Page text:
They say that you can find a Chinatown in virtually any country. The Chinese being the largest foreign minority in Japan, and China and Japan having a history that goes a long way back, it’s unsurprising that there are a number of Chinatowns in Japan (all of which are in port cities—Yokohama, Nagasaki, and Kobe), Yokohama Chinatown being Japan’s (and Asia’s) largest. Only about an hour (at most) away from central Tokyo, this Chinatown has about 3,000-4,000 residents, most of which are not newly arrived immigrants but their descendants, so not all of them can speak Chinese.

Getting There

The closest station to Yokohama Chinatown is Motomachi-Chukagai (which stands for “original town – Chinatown”) on the Minatomirai Line. The Fukutoshin Line and Tokyu Toyoko Line are connected to it, so you can easily take a train to Chinatown from Ikebukuro or Shibuya. Ishikawacho Station on the Keihin-Tohoku Line is also a short walk away from Chinatown (train rides are just under 700 yen one-way). Chinatown has 4 main gates, each painted with a different color and representing a different season, and 6 smaller gates. The East Gate, Choyo-mon, is closest to Motomachi-Chukagai Station, while the West Gate, Enpei-mon, is closer to Ishikawacho.

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Things to Do and See

Various dumplings Chinatown Yokohama
Photo by iStock.com/bennymarty

Expect a lot of sumptuous dishes here! Everywhere you go, you’ll see Chinese restaurants, some seemingly trying to outdo each other with their ornate fixtures. Most restaurants have an all-you-can-eat course, and for anywhere between 1,500-4,000 yen, you can order all the dishes you want. While some impose a time limit (usually 90 minutes), some restaurants don’t. On the menu are plenty of hearty dishes: various types of dim sum, meat dishes, vegetables, fish, soups—you name it, they probably have it! Many also offer Peking duck as part of the course, but frankly, the strips of Peking duck tend to be so tiny that it hardly feels like you’re eating Peking duck. Still, you get what you pay for, and you’ll probably be too full from everything else to care too much, anyway. But if you really want a generous portion of some juicy Peking duck, some restaurants have it, but be prepared to pay up.

If you can save some of your appetite to try the snacks and street food, go for it. (Alternatively, skip the all-you-can-eat course and go from one shop or stall to another, trying different things.) The smell of the food wafts through the streets, making the food too tempting to pass up. With large nikuman (meat buns), shumai (pork dumplings), shouronbou (the Japanese term for xiaolongbao, steamed buns with soup inside), tea, fried sesame balls, egg tarts, and more, Chinatown has so much food to offer that you’ll probably want to try everything!



Chinatown at night | Photo by iStock.com/MasaPhoto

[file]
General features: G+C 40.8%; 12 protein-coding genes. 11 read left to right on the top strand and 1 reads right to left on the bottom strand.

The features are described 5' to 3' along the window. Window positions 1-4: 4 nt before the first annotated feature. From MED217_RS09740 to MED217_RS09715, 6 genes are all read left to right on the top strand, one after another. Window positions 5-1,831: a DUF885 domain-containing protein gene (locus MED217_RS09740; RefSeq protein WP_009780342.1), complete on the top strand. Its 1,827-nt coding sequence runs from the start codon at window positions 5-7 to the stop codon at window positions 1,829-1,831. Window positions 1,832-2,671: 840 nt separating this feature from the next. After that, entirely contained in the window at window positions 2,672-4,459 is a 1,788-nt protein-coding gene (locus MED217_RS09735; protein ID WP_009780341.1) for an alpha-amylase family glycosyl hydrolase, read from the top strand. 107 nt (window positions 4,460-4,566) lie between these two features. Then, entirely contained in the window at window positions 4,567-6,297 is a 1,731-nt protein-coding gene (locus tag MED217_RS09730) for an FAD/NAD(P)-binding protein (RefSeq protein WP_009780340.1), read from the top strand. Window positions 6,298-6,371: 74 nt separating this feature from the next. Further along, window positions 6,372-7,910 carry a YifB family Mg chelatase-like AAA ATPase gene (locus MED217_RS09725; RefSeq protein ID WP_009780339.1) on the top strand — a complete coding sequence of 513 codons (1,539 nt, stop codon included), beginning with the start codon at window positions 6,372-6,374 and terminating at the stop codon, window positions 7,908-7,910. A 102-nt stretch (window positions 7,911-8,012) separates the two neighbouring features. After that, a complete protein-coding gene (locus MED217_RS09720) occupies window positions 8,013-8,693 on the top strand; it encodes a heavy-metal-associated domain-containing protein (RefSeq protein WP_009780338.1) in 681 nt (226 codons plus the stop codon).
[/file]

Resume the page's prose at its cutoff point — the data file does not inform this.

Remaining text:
Food aside, Chinatown is, naturally, a good place to shop if you want something Chinese-related: traditional clothing like the qipao, charms, lanterns, incense, medicine, spices and seasonings, panda memorabilia, jewelry, and more. Some shops also have fruits that are less commonly found in Japan. Just try not to get lost wandering around Chinatown, as the streets and alleys are winding and numerous, and you might have trouble distinguishing one area from another!

Masobyo
Photo by iStock.com/gyro

This Chinatown also has 2 temples: Kanteibyo and Masobyo. Kanteibyo (or Guan Di Miao in Chinese) is dedicated to Guan Yu, a famous historical figure from China’s Three Kingdoms Period who became worshipped as Guan Di, a god of war and justice. Masobyo (or Ma Zu Miao in Chinese) is for devotees of Mazu, the goddess of the sea. Both are very elaborately designed and imposing temples, with beautiful and intricate patterns all over. There’s also a small park called Yamashita Park behind Masobyo, and it’s not uncommon to see people gathering or exercising there.

Festivals

Chinatown’s biggest celebration is the Lunar New Year, which takes place in January or February. You’ll see a lot of lion dances, loud merrymaking, firecrackers, martial arts and acrobatic performances, traditional Chinese music, and so on not only on the day itself, but also in the days shortly before and after it. A month later, the residents of Chinatown mark the end of the New Year festivities by holding the Lantern Festival, which involves a lot of lanterns being laid out in front of Masobyo, the lanterns representing guiding lights for lost souls and wishes for the year ahead. They don’t release floating lanterns into the air, but the lanterns are still quite beautiful to see. The Mid-Autumn Festival in September is not as big a deal as it is in China, but you’re likely to see large mooncakes being sold in celebration of the occasion.

Dragon dance | Photo by iStock.com/JianGang-Wang
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